Yesterday we visited one of the newest breweries in Busan, Gorilla Brewing. They are so new that I was the fifth person to follow them on Twitter! The brewery is a collaboration between the great CRATE brewing in London, so it’s a blend of a couple of our international homes.

Gorilla is near to, but not on, Gwangalli Beach in Busan. You walk toward the small hill near the far end of the beach (the Gwangan Station end) and past the famous live fish markets. Go past ‘The Motel,’ ‘A Motel,’ and ‘One Motel’ until you are in a newer residential area. Gorilla is in a smaller restaurant/office building on a quiet street.

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The experience is like being in an art installation, that happens to be a brewery too! They have clean lines and simple decor, with a few beers on tap. The food looked pretty good, too, although we didn’t try it yesterday.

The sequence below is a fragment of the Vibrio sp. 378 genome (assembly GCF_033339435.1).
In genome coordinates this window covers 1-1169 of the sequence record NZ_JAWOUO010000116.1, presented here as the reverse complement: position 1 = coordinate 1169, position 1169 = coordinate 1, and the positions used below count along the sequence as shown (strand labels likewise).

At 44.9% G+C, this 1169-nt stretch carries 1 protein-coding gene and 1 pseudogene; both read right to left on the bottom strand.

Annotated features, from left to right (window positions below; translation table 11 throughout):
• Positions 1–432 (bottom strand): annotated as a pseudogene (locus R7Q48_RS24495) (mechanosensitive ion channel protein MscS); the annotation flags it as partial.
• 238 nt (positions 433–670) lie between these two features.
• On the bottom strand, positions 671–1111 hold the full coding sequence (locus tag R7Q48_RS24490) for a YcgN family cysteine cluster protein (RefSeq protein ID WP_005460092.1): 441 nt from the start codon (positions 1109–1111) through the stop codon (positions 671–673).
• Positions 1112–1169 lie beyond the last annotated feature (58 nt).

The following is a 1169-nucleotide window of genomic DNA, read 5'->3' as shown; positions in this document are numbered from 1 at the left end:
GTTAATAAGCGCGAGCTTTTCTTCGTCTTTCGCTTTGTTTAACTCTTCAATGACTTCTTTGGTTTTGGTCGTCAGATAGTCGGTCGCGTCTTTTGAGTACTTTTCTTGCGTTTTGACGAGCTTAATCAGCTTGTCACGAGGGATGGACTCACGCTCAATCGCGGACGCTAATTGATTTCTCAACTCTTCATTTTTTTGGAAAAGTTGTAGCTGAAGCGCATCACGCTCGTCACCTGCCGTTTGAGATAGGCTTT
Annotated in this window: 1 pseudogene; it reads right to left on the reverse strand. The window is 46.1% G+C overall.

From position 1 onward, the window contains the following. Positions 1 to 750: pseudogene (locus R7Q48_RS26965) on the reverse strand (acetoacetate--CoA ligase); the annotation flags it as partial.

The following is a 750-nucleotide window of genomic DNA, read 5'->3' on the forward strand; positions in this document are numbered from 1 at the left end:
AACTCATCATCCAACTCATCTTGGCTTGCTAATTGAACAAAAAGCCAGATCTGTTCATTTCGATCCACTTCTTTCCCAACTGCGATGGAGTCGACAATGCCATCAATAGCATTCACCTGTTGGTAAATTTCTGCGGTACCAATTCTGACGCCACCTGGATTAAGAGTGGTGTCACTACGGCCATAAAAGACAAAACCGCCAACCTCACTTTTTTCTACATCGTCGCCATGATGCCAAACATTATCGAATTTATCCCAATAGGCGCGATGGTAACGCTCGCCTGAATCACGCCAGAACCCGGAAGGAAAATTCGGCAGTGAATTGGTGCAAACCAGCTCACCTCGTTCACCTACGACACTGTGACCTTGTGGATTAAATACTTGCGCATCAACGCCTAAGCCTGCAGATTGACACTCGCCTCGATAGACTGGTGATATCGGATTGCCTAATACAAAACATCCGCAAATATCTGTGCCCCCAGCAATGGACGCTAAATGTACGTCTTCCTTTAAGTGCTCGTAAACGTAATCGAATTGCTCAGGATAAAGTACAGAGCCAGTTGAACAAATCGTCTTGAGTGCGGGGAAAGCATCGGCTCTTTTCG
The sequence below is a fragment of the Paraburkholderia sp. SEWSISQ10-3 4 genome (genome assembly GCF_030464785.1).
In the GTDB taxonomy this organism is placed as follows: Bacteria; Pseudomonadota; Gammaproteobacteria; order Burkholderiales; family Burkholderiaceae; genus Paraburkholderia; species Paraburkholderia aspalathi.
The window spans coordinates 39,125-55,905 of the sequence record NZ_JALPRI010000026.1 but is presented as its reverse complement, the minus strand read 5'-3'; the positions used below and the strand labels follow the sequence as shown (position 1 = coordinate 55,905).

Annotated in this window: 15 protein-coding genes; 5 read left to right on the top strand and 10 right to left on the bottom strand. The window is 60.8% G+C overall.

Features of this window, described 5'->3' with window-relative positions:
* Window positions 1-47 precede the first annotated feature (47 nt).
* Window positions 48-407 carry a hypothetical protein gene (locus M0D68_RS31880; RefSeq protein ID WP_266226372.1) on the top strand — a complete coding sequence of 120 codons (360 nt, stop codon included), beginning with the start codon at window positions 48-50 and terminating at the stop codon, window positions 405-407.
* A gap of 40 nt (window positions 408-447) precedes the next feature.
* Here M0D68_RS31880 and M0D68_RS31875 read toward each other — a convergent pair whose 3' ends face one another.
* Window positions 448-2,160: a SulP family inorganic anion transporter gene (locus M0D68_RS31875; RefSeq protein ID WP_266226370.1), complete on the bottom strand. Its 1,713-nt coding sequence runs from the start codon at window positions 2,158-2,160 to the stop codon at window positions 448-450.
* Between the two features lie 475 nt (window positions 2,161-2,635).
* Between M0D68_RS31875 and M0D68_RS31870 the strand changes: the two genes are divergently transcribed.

We had the flight and a couple pints after, since the prices are much more reasonable than some of the other places in the area that sell craft beer. The best part is that this is real craft beer, not some imitation with watermelon artificial flavouring or the abomination that is Hoegaarden Rosé (and yes, that is sold EVERYWHERE in Busan).

The beers are English-style, given the influence of CRATE. The Pale Ale and the IPA are both well-balanced and clean finishing, but somehow would benefit from being slightly warmer (cask!). The blonde is inoffensive, if a little bit boring. Their best by far is the Stout, which is roasty and powerful like a silverback. It’s smooth and tastes of chocolate with forest fruits.

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We’ll definitely be back for more this year. Thanks for a great first visit, Gorilla!

China Survey: Results

Thank you very much to everyone who responded to the survey I put up about China in 2016. It was very interesting to see how people said they view China.

The biggest takeaways:

  1. The majority of respondents have never set foot in China.
  2. More respondents have a negative view of China than a positive one.
  3. Stereotypes about China are persistent and often outdated.